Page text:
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Testing Pilots, Demonstrations, Models of Care in Health Care Reform: Say What About the Proposed Center for Medicare and Medica

Posted Mar 08 2010 3:14pm
The Disease Management Care Blog still believes the terms "Medicare" and "innovation" are oxymoronic, despite Rob Mechanic and Stuart Altman 's New England Journal of Medicine article on the potential for new era of enlightened government health care. In a well-written if rather fawning Perspective piece, they argue that an efficient, responsive and nimble CMS is only ten billion dollars away, assuming, of course, that health reform passes.

How so? They point out that pending legislation will establish a Center for Medicare and Medicaid Innovation (CMI). Its purpose will be to test health care delivery models that reduce cost while maintaining or increasing health care quality. Mr. Mechanic and Dr. Altman really like the idea because 1) multiple payment and delivery models can be simultaneously tested "without administrative or judicial review," (that's on page 725 of the Senate bill), 2) immediate budget neutrality is not necessary (page 722) and 3) the business-as-usual "demonstrations" to test innovations would be replaced by "pilots."

This is where the DMCB got confused. Section 3021 of the Senate's "Patient Protection and Affordable Care Act’’ is devoted to the CMI and it appears to direct the Secretary of HHS to test "models" of care. A pdf search found no mention of language that specifically directs the CMI to address 'pilot' programs in lieu of "demonstrations."

So, the intrepid DMCB searched the House Bill and looked through section 1907 on CMI (it starts on page 1198) and likewise found a lot of language devoted to testing "models," but no "pilots."

While you may be tempted to ask "so what?", the DMCB points out that when the Patient Centered Medical Home (PCMH) was included in the House Bill as a "pilot," there was much rejoicing among the primary care organized physician groups. That's because the term "pilot" was widely, if informally, interpreted to mean that it was the intent of Congress to test how, not if the PCMH should eventually be included as a covered Medicare benefit. Ditto Accountable Care Organizations (ACOs) and payment bundling.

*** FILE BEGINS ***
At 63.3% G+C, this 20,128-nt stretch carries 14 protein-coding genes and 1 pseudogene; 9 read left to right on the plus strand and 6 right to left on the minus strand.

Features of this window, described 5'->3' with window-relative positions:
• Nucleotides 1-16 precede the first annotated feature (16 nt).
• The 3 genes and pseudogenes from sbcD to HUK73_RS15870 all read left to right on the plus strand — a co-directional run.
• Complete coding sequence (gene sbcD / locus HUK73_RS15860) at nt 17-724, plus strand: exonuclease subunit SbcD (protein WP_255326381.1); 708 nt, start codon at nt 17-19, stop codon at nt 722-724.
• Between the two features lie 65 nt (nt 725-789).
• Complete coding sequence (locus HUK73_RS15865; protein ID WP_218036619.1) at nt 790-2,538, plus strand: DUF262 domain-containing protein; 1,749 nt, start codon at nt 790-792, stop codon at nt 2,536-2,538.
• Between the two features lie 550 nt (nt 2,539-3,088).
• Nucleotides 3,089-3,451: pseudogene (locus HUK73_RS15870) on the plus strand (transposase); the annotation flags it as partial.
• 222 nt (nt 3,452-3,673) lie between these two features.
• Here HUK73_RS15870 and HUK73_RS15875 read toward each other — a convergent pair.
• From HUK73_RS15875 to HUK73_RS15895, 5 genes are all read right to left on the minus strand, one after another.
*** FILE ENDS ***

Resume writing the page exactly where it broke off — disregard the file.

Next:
According to one statute terminology savvy Washington DC colleague that the DMCB contacted, the current inside-the-beltway-adage is that "pilots fly, while demos die." That seems to be consistent with current proposed legislative language: while there is less oversight of the testing, getting a successful pilot implemented into Medicare would still literally take an act of Congress.

Given the 50-50 chance that the term "pilot" could get swept up into law, in turn begetting the generation of countless man-hours devoted to creating favorable regulations from legions of policy makers, academics, grant recipients and other recipients of government largesse, the finicky DMCB conducted an internet search on "pilots" vs. "demos" and found this in a Medicare.gov site
Special projects that test improvements in Medicare coverage, payment, and quality of care. Some follow Medicare Advantage rules, but others don't. Demonstrations are usually for a specific group of people and/or are offered only in specific areas. There are also pilot programs for people with multiple chronic illnesses designed to reduce health risks, improve quality of life, and provide savings (bolding from the DMCB).

While readers are probably thankful for that helpful clarification, it gets worse. Here's a pair of articles that point out that it don't matter what you call 'em: demos as well as pilots seem to be equally vulnerable to bungled execution by the Administration and being politically disavowed by Congress.

After reading all of this, the DMCB can't decide if the difference between "pilots," "demos" or even "models" is informally cosmetic, intentionally vague or is based on some deeper set of regulations, case law or assumptions that are only grasped by a few insiders. If there isn't a real difference, the DMCB doesn't understand why legislation that heaps billions more on CMS for what could be more of the same old same old is any cause for celebration. Labeling it with the term "Innovation," sprinkling it with less oversight and adding a dash of cost-savings flexibility stands little chance of overcoming Medicare's entrenched mainframe culture and Congress' addiction to political expediency.

Based on the information above, a newfangled Center for Medicare and Medicaid Innovation hardly represents the kind of breakthrough that is being represented by reform advocates or in the New England Journal of Medicine.

Unless the DMCB has this wrong. Does it?
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